Our crop markets: so very human

I’m lying around at home, feeling phlegmy, pukey, coughy and sorry for myself.

I feel very human, in that sense of being flawed, weak and mortal. And given to emotional indulgence, positive and negative. Today’s one of the negative patches of that human emotionalism as I curse this present sickness, the first of the winter season colds/flus that I’ve caught. I’m feeling a bit like Buffy the Vampire Slayer in one of her occasional morose periods. (Remember that show?)

 

But this takes me back to what I was noticing late last week and yesterday as I called around some grain market analysts to get their views on the upcoming Statistics Canada final production report, which comes out in the first week of December. The analysts I reached weren’t possessed of their usually godlike command of production, yield, carryout, stocks-to-use and other stats that are usually dripping from their lips. Instead, none could remember the exact amount of canola that StatsCan had estimated in October, nor had they any firm numbers on where exactly they expected the stats to be adjusted for the Dec report.

While I spoke with a few of them, they thought it through and came up with some observations, but I was struck by the number of times I was told by various analysts that they hadn’t really thought it out yet. They’d been doing other stuff, and would probably apply themselves to production numbers in a week.

The reason my analysts were less prepared than usual is because of when I was calling. I usually call much closer to the time of reports, or after reports. But this far in advance, like any people, they just hadn’t gotten around to it yet. (The reason I was calling so early was that if we didn’t get an outlook story into this week’s paper, we wouldn’t be able to get it in until next week’s, by which time the report would actually be out and an outlook story by then an absurdity.)

To me this is a simple little example of the way the human factor manifests itself in the value-computing machine we call “the market.” Sillypeople think the market is a rational calculating machine that immediately takes hard-and-fast economic and business numbers and spits out a rationalistic number that becomes the price. This is the “rational markets hypothesis” and has always been wrong, but has been much loved by computerlike analysts and technocrats. That’s how it “should” work, they think. (Most traders and some analysts don’t think like this.)

In reality, traders and analysts don’t get around to considering all sorts of stuff until they need to, as with upcoming reports, so lots of information out there doesn’t get factored-in to the market until well after it’s out there. And analysts, traders and commercial users are subject to the same roiling sea of emotions that affect all of us, and flow along in the zeitgeist. Humanity moves with moods, and those moods affect the markets. Some believe the moods determine the markets, and then create the economic results, reversing the rationalistic interpretation of economic and price formation.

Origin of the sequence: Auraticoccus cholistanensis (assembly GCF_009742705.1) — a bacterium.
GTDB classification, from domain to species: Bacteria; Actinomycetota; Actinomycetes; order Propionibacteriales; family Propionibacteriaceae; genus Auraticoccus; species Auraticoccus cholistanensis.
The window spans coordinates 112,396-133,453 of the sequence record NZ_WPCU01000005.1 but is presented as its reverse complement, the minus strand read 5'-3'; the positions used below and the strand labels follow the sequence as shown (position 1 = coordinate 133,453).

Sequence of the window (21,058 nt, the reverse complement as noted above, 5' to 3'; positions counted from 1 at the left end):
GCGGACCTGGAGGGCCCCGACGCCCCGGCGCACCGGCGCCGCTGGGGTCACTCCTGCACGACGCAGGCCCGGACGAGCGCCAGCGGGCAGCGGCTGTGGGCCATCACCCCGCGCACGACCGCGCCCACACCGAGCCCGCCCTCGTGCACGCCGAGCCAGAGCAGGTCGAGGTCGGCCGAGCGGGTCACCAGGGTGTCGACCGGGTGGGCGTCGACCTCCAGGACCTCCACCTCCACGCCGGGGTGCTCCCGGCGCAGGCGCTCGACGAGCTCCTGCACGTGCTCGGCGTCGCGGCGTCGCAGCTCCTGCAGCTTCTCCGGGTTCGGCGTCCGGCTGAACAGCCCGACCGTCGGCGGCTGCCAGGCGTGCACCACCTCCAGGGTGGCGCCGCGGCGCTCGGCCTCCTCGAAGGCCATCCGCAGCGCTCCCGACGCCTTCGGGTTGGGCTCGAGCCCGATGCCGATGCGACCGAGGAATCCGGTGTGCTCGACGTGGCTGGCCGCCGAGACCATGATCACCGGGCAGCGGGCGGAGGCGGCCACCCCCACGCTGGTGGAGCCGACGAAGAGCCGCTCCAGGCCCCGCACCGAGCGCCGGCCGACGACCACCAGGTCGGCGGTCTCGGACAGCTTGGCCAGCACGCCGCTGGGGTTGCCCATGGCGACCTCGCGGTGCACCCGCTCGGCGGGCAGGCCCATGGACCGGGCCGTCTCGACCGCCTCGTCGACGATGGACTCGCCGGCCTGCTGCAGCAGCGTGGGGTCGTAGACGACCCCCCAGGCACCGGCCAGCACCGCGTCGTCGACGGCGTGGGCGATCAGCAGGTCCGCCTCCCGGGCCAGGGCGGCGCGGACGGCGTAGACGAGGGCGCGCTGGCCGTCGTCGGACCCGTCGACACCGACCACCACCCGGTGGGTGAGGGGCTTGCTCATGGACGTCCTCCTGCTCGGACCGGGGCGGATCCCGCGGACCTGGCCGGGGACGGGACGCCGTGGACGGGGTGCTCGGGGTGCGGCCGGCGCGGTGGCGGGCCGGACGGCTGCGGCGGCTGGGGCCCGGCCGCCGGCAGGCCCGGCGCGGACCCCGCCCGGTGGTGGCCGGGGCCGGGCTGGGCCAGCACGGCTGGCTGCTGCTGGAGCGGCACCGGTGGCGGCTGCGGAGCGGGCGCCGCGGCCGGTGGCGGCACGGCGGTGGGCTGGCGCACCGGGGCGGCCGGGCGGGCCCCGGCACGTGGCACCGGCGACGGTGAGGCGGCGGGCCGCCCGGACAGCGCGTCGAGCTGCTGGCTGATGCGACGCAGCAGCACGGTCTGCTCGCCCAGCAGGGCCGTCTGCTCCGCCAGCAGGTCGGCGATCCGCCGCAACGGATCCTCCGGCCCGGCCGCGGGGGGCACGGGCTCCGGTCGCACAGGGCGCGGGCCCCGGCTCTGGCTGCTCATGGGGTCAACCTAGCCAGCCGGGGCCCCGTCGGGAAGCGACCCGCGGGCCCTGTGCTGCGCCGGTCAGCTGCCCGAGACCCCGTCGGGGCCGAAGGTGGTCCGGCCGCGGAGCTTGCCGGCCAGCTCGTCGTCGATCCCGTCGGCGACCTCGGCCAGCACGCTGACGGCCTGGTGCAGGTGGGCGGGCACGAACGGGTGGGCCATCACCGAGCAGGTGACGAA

Another thing I was struck by as I talked to analysts last week and this was the generally relaxed, blah attitude had towards the crop markets. Generally, that’s not an unusual feeling towards the crop markets, especially up until 2006. But since then the crop markets have gotten wild and exciting, and anything but blah. This year we experienced one of the most incredible bull markets in crop market history, and the feeling in the markets during the June-October surge and decline was intense, fraught, euphoric and despairing, depending on one’s position in the market. There’s none of that feeling left, even just weeks after it was omnipresent.

I was talking to the analysts about canola’s supply situation, which is very tight, and the possibility that it could end up lots tighter in the December report. They all noted that if the canola production number was further cut by a few hundred thousand tonnes it could send the market for a spin. But all said that few market players were yet thinking about that, and that the generally glum feeling in the markets after three months of falling prices for most crops has sucked the wind out of any bullishness, at least now down in the trough of the late harvest market.

So we may well see the markets begin moving in the days before this report comes out, as it does in the week before important USDA reports come out. It won’t be because any new information has come out, but because analysts and traders and crop users begin to think about the situation again, and open themselves up to the feelings of fear, greed and everything else that in the end will determine where prices will go.

Once more, with feeling.

About the author

Ed White — Ed White has specialized in markets coverage since 2001 and has achieved the Derivatives Market Specialist (DMS) designation with the Canadian Securities Institute.

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  1. Get well Ed. Hot & Sour soup is great for colds.

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